National Park

Rocky Mountain National Park Raises Admission Fees

ESTES PARK, Colo. (KDVR) — Adventurers planning to explore the alluring trails and mountains of Rocky Mountain National Park this year should plan to bring a little extra cash as the park increases its fees from late may.

Increase in daily vehicle packages:

Starting May 27, RMNP will increase the one-day vehicle pass from $25 to $30.

While park operations are funded by direct appropriations from Congress, the park says this fee increase is necessary for overall improvement and ongoing maintenance projects that directly enhance the visitor experience.

Although RMNP is one of the few national parks to offer a one-day pass for vehicles, this right is not new. The one-day pass was implemented in October 2015. The increased fee will not affect the RMNP Seven-Day Pass, Annual Pass, or any of the America Passes. the Beautiful.

Increase in camping fees:

Winter camping fees are also increasing. On October 12, 2022, camping fees will increase from $20 per night to $30. The park plans to increase summer camping fees from $30 to $35 per night, but that increase won’t take effect until summer 2023.

According to the park, the increase in campground fees will address the increased costs of garbage removal, daycare, general site maintenance and snow removal operations during the winter months.

Fee-funded projects:

According to the park, the Federal Lands Recreation Enhancement Act is the legislation that allows the park to collect entrance and amenity fees. The park keeps 80% of the money collected to be used on projects, the remaining 20% ​​is shared throughout the national park system.

Ongoing projects funded by the collection of fees at RMNP are:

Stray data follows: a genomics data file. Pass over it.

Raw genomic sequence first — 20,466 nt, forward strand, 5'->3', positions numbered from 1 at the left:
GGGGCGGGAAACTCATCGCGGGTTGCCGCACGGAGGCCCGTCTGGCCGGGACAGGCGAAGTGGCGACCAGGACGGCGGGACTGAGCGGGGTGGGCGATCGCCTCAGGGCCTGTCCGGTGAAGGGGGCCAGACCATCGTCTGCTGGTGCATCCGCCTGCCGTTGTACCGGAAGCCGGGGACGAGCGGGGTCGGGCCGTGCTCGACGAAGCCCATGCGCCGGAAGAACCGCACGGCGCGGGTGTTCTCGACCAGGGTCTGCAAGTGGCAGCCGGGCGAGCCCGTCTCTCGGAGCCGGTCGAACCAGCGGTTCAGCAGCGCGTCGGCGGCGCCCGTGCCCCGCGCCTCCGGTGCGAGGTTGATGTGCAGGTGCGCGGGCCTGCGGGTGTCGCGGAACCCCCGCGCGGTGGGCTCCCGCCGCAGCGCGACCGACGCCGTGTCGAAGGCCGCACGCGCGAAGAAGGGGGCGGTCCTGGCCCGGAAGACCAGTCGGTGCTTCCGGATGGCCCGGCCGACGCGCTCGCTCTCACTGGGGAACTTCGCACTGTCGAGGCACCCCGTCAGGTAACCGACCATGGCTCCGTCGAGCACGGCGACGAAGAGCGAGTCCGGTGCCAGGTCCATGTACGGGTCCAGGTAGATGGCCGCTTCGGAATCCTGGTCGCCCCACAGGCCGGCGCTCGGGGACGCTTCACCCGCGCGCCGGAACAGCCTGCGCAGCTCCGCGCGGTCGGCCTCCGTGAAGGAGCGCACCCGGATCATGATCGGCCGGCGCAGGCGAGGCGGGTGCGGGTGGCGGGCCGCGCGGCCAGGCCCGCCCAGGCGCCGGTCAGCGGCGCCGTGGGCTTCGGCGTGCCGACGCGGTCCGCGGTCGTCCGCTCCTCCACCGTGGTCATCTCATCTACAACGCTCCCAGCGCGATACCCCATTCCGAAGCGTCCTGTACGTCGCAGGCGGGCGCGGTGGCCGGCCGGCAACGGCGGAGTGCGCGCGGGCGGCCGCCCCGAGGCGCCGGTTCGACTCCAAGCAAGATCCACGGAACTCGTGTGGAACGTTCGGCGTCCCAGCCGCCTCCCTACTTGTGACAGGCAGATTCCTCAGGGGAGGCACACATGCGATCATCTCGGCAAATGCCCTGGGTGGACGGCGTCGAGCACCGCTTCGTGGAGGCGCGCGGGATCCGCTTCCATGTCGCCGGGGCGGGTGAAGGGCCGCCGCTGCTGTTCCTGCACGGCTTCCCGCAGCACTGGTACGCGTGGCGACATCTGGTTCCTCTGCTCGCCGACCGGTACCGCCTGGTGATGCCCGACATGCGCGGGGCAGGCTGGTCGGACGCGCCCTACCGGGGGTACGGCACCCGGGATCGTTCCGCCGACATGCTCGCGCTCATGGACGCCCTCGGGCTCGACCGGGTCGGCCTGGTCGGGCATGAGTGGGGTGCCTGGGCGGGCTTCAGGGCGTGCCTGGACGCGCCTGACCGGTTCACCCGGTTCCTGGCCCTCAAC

• Tree Risk Mitigation: The park contains large areas where trees are dying due to the beetle epidemic. The fees funded the mitigation of hazardous trees in developed areas such as campgrounds and visitor centers.
  • Hiking Trail Repairs and Improvements: According to the park, many hiking trail improvements have been funded through recreation fees. Crews were able to repair washed out sections of trail and install bridges and vault toilets at heavily populated trailheads.
  • Wilderness Campground Improvements: The park says its wilderness campsites are used by thousands of backcountry campers each year. The fees fund the maintenance of these popular sites.
  • Bear Management: Money collected from park fees directly maintains wild bears at RMNP. According to the park, over the past 20 years of collecting fees, 100% of the park’s garbage cans, recycling bins and dumpsters are now bear-proof. The park also added 352 food storage lockers.
  • Restoration of historic rock faces along Trail Ridge Road: The historic rock face along one of RMNP’s most iconic trails is planned for visitor safety. Funding from royalties helps restore damaged sections of the wall.

RMNP sought public comment on proposed fee increases in the fall of 2021, and based on their research, most commenters expressed support for the increased vehicle and one-day camping fees. Survey respondents acknowledged the importance of funding to the park and the cost it takes to operate the facilities.

As more outdoor enthusiasts venture into RMNP from all corners of the world, the park continues to grow its staff and preservation. Based on 2020 numbers shared by the park, 3.3 million people spent $224 million visiting RMNP, all despite the COVID pandemic and historic wildfires.

These figures supported 3,190 jobs, $121 million in labor income and $342 million in economic output in the regions surrounding the RMNP.

An estimated 4.4 million people visited RMNP in 2021 and the park continues to expect increased visitor numbers and revenue as more travelers venture out to explore the beauty behind -Colorado yard.